Perhaps euphemistically, medical researchers have adopted the term “gene therapy” to describe this human application of genetic engineering.
According to the Genetic Engineering and Biochemical Monitor6 an experiment with gene therapy will soon be carried out by researchers at the University of California and the Salk Institute. The subjects will be children with a devastating disease called Lesh-Nyhan Syndrome, and their treatment is anticipated to consist of the injection of a cloned gene into the children’s bone marrow. Because the “germ line,” i.e. reproductive cells, of the children will not be affected by the procedure, it is described as “somatic” gene therapy. (In contrast, genes inserted into a fertilized egg would theoretically become incorporated into every tissue of the growing individual, including eggs and sperm, and therefore this procedure is called “germ line genetic therapy.”)
The recent burst of medical technologies involving the fertilized egg bring the likelihood of “germ line genetic therapy” closer and closer. The technology of in vitro fertilization (IVF) is particularly connected with the potential for genetic manipulations. This procedure involves the surgical removal of eggs from a woman, to be fertilized with sperm in a laboratory dish (fulfilling Huxley’s prediction of sperm “burrowing into eggs” under a microscope.7)
This procedure was essential to the “supermouse” experiment described above, in which foreign genes were inserted into mouse eggs during laboratory fertilization. Hundreds of women have already used IVF as a treatment for blocked fallopian tubes. The injection of genetic material during fertilization, before the egg is returned to a woman’s body for implantation, would constitute only a slight modification of medical procedures already used on women.8
So far, no experimental attempt to introduce genes into human embryos has been reported. The lack of research may result in part from the fact that since 1975, Congress has refused to provide government funding for research involving any experimentation on human embryos. But it is easy to imagine that somewhere, perhaps in a privately funded institution or in a country outside of the U.S., some researcher has already begun to experiment with the insertion of cloned genes into human embryos.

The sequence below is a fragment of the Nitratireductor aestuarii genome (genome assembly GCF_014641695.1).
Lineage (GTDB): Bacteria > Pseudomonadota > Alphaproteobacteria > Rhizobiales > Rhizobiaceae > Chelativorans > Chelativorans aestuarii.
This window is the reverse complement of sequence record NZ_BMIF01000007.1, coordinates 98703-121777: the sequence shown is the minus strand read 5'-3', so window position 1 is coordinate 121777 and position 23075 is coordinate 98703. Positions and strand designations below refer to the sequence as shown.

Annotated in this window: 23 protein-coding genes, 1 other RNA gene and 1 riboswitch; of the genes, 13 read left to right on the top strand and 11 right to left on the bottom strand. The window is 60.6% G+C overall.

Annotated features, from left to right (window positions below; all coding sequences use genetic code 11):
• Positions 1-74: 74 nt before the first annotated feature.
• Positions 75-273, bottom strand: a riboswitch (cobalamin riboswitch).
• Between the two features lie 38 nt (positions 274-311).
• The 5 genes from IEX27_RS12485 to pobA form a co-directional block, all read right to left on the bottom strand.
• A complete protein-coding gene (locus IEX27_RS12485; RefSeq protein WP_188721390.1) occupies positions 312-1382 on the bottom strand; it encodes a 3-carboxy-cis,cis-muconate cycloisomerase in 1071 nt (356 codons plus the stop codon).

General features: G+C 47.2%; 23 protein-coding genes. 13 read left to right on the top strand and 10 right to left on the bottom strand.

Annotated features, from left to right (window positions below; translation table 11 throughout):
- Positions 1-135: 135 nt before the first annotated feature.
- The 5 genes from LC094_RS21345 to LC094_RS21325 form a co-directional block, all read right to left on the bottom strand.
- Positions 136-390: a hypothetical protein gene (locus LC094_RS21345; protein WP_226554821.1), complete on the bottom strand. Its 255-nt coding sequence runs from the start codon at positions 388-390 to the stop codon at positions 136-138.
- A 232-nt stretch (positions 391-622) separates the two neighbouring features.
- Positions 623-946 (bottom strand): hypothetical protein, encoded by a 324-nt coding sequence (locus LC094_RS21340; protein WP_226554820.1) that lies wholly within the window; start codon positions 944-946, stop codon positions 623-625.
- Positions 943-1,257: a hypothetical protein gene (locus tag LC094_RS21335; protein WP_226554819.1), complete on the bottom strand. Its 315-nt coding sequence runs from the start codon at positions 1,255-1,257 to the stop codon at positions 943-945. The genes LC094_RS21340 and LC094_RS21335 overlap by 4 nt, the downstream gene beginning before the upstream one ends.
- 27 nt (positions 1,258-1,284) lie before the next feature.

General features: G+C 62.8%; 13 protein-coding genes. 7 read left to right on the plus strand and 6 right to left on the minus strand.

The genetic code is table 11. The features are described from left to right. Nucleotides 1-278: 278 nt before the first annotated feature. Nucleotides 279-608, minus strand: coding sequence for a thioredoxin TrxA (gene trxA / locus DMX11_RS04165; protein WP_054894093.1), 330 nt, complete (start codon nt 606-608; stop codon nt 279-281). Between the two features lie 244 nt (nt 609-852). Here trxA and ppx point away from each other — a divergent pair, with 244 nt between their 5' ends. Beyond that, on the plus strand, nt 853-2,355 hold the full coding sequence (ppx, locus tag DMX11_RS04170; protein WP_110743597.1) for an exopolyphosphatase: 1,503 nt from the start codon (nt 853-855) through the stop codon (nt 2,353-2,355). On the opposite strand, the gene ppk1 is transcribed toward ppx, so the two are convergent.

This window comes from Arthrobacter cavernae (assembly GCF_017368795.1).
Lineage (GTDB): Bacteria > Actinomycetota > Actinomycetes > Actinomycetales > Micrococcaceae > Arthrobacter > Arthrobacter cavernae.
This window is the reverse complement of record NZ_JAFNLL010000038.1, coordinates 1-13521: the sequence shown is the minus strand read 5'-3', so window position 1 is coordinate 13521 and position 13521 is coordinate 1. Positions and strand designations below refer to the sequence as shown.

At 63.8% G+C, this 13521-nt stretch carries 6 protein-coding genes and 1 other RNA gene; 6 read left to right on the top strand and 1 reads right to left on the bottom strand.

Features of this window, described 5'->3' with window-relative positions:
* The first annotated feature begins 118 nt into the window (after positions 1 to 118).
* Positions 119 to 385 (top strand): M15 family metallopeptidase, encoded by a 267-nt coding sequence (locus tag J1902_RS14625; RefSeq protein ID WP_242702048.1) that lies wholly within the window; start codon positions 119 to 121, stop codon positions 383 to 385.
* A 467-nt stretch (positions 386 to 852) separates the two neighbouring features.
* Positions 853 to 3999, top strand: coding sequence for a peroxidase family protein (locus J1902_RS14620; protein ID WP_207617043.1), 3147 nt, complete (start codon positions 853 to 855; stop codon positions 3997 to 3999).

Medical Technologists and the Religious Right
For a new technology to come into being, someone has to want it—and one doesn’t have to look far to see people who might benefit from the development and applications of human genetic engineering. Both the medical establishment and the religious right have interests that could be well served by the development of human genetic engineering. For the medical establishment, with its interest in technological control over the physical process of birth, gene therapy would be a new source of medical interventions, offering possibilities for control not only over how babies are born, but also over the kind of babies that women give birth to. And the religious right, should it achieve its goal of bestowing constitutional rights upon fertilized eggs, could find gene therapy to be an unprecedented source of power and control over women’s lives.
Human genetic engineering fits in precisely with the medical establishment’s increasing “technological takeover” of pregnancy and birth. During the 1960s and 1970s, medical doctors established control over nearly every possible aspect of the delivery of babies, including fetal monitoring, epidural anaesthesia, and even the provision of out-of-the-womb life supports (neonatal intensive care) for increasingly premature infants. With the new technologies of conception, medical researchers are shifting their focus from the end of pregnancy to its beginning. The ability to diagnose and treat fertilized eggs would be a logical extension of this new research emphasis.
Not all of the challenges faced by the medical profession are technical ones. The increasing popularity of midwives among middle and upper-class women threatens both the authority and financial status of obstetricians. Seen in this light, the new technologies of conception might be welcomed by medical doctors as a means to lure middle-class women away from the low-technology care of midwives, with the promise that the new technologies will increase women’s chances of having healthy babies.
So far, the religious right has vociferously opposed research into reproductive technologies, fearing that the “rights” of fertilized eggs will be violated in the process of research. This group was influential in developing legislation to insure that the uses of in vitro fertilization accorded with patriarchal values: women using the technology were required to be married, or to be in a permanent relationship with a man, and the practice of discarding fertilized eggs (rather than implanting them) was forbidden. A continuing target of the religious right is the practice of prenatal genetic screening, in which women are given the option of aborting a fetus with a known genetic disorder.